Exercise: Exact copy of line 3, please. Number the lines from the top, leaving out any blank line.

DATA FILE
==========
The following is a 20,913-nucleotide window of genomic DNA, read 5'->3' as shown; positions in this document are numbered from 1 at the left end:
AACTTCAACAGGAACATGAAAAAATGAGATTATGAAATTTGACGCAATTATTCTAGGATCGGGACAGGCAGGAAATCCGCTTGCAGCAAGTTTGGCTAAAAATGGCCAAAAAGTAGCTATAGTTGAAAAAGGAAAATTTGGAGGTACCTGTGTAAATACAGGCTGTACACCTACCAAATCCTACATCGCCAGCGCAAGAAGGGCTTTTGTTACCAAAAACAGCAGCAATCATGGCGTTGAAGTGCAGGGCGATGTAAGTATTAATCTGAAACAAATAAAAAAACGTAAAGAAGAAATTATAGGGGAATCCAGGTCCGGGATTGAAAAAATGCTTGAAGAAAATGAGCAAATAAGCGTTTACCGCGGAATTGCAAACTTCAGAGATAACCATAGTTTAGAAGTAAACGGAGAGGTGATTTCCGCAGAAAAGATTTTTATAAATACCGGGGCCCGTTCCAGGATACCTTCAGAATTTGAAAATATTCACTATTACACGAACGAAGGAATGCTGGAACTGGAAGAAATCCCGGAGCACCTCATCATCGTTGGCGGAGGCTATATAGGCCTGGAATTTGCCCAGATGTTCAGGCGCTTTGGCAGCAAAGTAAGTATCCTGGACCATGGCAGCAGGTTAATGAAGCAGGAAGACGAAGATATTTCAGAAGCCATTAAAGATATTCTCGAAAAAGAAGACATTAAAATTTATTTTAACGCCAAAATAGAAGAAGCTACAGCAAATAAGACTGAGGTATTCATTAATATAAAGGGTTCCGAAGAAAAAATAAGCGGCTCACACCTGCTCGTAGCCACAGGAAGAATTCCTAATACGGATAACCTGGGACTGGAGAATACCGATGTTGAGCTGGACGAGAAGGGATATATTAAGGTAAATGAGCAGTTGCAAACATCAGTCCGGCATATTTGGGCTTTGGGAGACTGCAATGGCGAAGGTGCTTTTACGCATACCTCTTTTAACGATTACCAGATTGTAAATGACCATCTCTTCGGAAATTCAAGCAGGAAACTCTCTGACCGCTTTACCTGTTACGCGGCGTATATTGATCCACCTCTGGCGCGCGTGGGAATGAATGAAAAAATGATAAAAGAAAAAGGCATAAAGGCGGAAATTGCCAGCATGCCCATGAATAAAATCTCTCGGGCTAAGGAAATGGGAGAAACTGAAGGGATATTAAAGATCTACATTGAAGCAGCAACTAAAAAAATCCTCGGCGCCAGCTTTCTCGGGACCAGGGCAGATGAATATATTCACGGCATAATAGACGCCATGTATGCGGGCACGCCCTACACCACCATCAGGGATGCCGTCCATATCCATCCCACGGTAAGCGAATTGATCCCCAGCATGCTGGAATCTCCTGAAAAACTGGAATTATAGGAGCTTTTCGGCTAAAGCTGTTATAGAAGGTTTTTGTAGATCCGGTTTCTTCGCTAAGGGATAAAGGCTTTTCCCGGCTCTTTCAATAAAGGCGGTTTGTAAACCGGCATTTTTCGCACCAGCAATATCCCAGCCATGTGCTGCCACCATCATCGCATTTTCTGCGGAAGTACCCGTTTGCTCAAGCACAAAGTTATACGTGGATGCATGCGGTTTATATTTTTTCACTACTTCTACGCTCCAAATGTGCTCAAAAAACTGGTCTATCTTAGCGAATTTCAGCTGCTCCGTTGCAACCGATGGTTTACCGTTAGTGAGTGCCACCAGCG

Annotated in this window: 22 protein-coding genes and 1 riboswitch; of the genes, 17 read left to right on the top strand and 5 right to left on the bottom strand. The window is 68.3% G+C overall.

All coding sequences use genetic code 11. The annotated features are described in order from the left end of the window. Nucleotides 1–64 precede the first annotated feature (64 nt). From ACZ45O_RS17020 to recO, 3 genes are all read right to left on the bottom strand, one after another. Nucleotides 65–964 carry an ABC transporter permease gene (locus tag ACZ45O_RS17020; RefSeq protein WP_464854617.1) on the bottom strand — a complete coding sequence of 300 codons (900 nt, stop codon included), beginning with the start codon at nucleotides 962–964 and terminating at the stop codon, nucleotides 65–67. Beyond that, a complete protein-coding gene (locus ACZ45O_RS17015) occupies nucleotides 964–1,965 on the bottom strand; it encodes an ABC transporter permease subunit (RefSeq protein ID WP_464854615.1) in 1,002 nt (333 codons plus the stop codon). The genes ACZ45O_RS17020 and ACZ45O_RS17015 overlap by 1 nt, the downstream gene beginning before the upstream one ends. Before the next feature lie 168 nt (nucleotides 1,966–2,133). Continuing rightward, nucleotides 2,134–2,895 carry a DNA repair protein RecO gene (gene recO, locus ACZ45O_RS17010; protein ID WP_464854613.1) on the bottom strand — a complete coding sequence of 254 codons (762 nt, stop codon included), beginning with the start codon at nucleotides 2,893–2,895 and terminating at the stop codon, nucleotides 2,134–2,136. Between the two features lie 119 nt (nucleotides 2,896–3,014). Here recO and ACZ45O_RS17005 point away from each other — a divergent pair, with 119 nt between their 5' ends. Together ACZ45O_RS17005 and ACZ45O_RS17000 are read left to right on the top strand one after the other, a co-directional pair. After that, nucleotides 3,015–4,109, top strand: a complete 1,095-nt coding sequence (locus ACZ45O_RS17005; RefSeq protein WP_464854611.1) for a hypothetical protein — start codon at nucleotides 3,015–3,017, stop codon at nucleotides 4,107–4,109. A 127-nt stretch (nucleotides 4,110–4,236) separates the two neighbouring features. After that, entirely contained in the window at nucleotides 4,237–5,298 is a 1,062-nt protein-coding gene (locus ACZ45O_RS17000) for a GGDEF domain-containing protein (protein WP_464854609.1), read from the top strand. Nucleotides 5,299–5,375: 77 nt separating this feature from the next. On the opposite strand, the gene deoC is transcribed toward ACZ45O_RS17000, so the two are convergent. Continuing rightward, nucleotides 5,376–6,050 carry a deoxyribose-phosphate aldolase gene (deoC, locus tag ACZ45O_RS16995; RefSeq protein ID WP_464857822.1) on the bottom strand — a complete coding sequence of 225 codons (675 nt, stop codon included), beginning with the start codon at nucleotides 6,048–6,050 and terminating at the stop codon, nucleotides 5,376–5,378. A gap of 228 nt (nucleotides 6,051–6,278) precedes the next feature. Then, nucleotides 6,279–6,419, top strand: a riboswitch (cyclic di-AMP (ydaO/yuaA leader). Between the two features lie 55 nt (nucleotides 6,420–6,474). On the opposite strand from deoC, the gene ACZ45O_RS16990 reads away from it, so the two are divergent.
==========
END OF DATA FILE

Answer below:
Annotated in this window: 22 protein-coding genes and 1 riboswitch; of the genes, 17 read left to right on the top strand and 5 right to left on the bottom strand. The window is 68.3% G+C overall.